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Caern
08-03-2007, 23:54
Today I had a disagreement about the proper way to handle fleeing troops and overrun movements with a player from another location. My group plays it one way, their group plays it another way. I'd like to find out which is truly correct.

Here is the situation. Player A has a unit, which has been defeated by Player B's unit. Player B does not state any intention to restrain pursuit. Player A rolls a 7 for Flee, and Player B rolls a 12. Obviously, the unit is caught and will be killed. But does the unit for Player B still move 12"?

My thinking has been no with 7th edition, as the rulebook says that a fleeing unit is literally destroyed on the spot, saying under the section on page 42 under Remove Fleeing Units Caught "If a victorious unit's pursuit roll is equal to or greater than the flee roll scored by fleeing enemy units, the fleeing units are completely destroyed where they stand. All the troops are cut down as they turn to run, or are scattered beyond hope of regrouping."

To me, this means that the units are simply killed where they stand. No fleeing models are moved (The move surviving fleeing troops step would follow *after* this step), and thus, no models are moved to pursue after them. Is this correct, or am I wrong?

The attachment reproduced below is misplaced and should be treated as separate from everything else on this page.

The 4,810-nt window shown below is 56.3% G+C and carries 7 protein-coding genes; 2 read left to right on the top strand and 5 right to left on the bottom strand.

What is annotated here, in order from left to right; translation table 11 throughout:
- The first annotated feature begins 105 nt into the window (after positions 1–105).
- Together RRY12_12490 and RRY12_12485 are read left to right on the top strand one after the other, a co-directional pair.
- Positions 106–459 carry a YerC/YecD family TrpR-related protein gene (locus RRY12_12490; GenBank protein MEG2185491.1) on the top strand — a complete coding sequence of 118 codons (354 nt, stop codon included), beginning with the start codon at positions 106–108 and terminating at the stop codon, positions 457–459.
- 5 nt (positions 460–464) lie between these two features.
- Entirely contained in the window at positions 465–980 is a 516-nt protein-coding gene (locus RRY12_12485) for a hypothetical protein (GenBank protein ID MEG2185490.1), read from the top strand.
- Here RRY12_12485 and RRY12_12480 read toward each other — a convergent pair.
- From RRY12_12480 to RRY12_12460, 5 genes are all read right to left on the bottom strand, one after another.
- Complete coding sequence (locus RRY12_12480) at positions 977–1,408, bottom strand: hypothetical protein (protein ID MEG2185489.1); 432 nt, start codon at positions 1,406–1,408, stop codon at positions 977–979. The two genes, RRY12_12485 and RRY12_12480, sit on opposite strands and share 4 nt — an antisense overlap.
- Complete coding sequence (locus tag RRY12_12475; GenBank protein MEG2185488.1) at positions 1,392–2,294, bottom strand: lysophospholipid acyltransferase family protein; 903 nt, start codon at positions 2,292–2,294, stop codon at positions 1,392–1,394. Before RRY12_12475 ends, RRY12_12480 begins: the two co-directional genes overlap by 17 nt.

Lastly, because Unit B has wiped out all it's enemies with their destruction in their failed attempt to flee, does this then qualify it to make an Overrun move? I have always thought so, but we also disagree on this point.

Your help is appreciated.

edit: Please demonstrate why I am wrong/right with references to the rules rather than simple statements.

Jonke
09-03-2007, 00:01
You are wrong. If the enemy unit breaks the pursuing unit moves the distance rolled, if you rolled higher the breaking unit is destroyed. The 'on the spot' reference means you kill them even if another unit blocks your pursuit move etc.